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The historic Corkman Hotel in Carlton being illegally demolished in 2016. (Photo credit: Lyn George)


Inquiry into Heritage Protection in Victoria

April 2023

The RHSV is concerned that there has been a serious decline in the protection afforded to heritage buildings by local planning legislation in Victoria, and as a result an alarming loss of heritage in recent years. There is an urgent need for fundamental reform of the Victorian Planning Framework. In October 2020 a positive step in this direction was taken when the upper house of the Victorian Parliament initiated an inquiry into Victoria’s planning regulations with respect to heritage protection. RHSV welcomed this as an opportunity for positive reform. The parliamentary committee conducting this inquiry received over 280 submissions from a variety of stakeholders, including an extensive one from the RHSV, but held no public hearings. On 2 August 2022 the committee released a report. Its central recommendation was that, after the forthcoming State elections, which were due in November 2022, the Victorian Government should hold a full inquiry into the adequacy of the protections afforded by the Victorian Planning Framework. In the lead- up to the State elections, the RHSV ran a campaign urging people who cared about our heritage to seek a pledge from their upper house candidates that, if elected, they would support having this inquiry restarted.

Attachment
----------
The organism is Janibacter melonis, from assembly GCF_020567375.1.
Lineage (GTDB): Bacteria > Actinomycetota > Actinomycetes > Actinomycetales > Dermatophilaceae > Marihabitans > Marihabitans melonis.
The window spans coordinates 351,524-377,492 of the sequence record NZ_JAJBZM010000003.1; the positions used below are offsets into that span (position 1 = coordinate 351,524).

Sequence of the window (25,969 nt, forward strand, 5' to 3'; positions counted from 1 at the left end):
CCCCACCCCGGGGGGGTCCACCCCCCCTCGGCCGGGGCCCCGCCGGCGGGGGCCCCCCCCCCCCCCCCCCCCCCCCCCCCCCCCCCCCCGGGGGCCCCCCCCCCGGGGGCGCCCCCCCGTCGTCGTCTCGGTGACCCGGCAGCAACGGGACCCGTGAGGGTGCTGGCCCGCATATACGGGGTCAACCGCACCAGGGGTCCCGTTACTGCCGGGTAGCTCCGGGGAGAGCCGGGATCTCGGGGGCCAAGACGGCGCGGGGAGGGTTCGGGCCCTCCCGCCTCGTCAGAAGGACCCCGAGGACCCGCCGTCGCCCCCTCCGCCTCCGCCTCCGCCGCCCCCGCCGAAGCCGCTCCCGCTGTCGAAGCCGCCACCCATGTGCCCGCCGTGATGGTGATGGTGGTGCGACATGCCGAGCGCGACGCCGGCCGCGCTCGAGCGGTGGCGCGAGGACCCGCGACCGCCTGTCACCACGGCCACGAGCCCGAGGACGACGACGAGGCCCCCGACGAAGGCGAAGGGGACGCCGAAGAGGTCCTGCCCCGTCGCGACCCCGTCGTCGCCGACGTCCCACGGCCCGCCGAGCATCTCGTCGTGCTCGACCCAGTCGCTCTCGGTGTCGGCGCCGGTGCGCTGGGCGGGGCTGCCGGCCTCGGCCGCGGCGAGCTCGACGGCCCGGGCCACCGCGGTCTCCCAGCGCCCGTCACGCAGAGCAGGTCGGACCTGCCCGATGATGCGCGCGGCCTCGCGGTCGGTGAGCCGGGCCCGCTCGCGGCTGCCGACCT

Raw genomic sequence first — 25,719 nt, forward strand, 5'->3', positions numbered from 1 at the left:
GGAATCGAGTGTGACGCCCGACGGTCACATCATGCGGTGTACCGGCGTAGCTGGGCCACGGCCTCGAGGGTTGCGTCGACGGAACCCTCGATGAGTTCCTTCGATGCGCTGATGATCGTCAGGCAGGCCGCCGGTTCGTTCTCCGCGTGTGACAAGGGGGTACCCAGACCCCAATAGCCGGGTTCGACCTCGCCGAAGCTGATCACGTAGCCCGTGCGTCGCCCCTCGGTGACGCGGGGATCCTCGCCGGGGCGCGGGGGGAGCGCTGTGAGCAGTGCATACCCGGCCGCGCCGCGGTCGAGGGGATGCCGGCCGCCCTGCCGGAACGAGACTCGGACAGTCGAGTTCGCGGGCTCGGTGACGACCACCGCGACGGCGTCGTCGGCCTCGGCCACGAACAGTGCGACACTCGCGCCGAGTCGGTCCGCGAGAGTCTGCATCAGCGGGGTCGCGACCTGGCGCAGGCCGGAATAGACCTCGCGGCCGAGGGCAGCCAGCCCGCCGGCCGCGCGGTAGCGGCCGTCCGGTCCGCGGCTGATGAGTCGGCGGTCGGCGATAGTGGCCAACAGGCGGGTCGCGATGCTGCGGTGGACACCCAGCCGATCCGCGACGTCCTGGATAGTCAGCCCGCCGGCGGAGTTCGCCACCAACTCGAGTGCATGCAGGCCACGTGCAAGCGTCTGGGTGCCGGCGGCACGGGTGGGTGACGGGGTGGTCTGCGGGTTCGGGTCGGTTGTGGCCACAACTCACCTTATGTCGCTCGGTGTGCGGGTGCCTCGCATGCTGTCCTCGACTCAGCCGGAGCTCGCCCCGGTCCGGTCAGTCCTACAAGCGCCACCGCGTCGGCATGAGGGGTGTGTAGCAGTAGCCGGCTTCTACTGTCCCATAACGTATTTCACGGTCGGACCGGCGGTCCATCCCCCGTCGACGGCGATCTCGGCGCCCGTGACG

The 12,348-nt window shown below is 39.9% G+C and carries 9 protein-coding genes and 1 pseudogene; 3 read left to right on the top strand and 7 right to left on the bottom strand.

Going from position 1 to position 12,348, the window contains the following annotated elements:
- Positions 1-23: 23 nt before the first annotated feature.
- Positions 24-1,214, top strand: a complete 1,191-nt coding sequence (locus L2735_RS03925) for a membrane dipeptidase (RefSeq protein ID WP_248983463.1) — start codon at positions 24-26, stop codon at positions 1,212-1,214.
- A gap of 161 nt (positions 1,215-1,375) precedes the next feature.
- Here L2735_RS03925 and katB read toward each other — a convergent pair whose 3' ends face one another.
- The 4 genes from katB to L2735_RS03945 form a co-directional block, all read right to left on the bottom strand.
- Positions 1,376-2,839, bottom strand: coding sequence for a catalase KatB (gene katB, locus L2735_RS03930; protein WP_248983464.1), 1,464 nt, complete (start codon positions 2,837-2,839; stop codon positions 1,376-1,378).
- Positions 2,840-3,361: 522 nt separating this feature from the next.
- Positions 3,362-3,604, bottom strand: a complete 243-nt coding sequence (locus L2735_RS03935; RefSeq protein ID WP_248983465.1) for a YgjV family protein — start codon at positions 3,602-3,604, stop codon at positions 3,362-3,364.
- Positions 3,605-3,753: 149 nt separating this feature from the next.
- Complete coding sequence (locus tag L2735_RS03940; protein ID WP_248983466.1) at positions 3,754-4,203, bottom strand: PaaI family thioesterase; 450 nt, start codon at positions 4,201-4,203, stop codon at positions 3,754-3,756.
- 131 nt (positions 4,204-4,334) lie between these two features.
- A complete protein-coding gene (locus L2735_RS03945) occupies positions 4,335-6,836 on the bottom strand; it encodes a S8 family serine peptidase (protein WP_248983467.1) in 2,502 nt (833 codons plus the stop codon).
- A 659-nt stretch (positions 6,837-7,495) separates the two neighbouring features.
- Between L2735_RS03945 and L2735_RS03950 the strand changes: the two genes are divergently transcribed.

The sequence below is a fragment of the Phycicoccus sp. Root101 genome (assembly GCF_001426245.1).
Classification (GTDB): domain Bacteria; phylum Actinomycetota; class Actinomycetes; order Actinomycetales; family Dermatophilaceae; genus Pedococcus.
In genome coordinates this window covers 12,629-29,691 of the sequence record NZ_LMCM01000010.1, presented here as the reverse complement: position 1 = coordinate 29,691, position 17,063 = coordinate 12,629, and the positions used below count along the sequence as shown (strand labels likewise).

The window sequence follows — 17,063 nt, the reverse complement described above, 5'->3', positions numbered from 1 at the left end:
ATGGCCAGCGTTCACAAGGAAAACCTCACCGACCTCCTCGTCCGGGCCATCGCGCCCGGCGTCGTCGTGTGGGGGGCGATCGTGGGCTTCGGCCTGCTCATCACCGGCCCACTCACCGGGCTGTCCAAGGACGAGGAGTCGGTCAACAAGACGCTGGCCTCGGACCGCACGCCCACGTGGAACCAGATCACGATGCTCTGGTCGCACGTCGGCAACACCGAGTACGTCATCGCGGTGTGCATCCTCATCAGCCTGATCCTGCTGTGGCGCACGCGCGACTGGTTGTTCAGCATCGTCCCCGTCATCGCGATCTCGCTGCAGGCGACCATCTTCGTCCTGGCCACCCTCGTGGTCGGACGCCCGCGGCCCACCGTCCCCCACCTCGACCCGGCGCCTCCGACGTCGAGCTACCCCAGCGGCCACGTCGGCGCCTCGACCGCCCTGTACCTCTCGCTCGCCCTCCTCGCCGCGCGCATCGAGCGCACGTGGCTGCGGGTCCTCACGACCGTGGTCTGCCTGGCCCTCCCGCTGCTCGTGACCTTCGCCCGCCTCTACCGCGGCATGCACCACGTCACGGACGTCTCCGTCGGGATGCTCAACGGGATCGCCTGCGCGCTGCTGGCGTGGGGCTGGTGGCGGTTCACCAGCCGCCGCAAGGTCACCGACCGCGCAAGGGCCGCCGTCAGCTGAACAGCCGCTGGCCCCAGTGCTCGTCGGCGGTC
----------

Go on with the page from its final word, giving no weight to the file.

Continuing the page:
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2022 Victorian Election Campaign






Threats to World Heritage Area: Gertrude Street, Fitzroy

September 2022

Number 1-9 Gertrude Street is currently occupied by a two-story chocolate brick 1974 office and warehouse, which at best could be described as functional. Redevelopment of the site therefore could be positive, but the building being proposed is significantly larger than the one it replaces. It is monolithic bordering on brutalist, and at odds with the largely intact Victorian buildings beside and opposite it. It will be substantially higher than any buildings in the immediate area other than St. Vincent’s Hospital and one other narrow structure, and will loom over the historic Royal Terraces nearby on Nicholson Street. It is, in other words, unsympathetic to its immediate surrounds and to the historic buildings nearby.

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The RHSV Heritage Committee may be able to assist.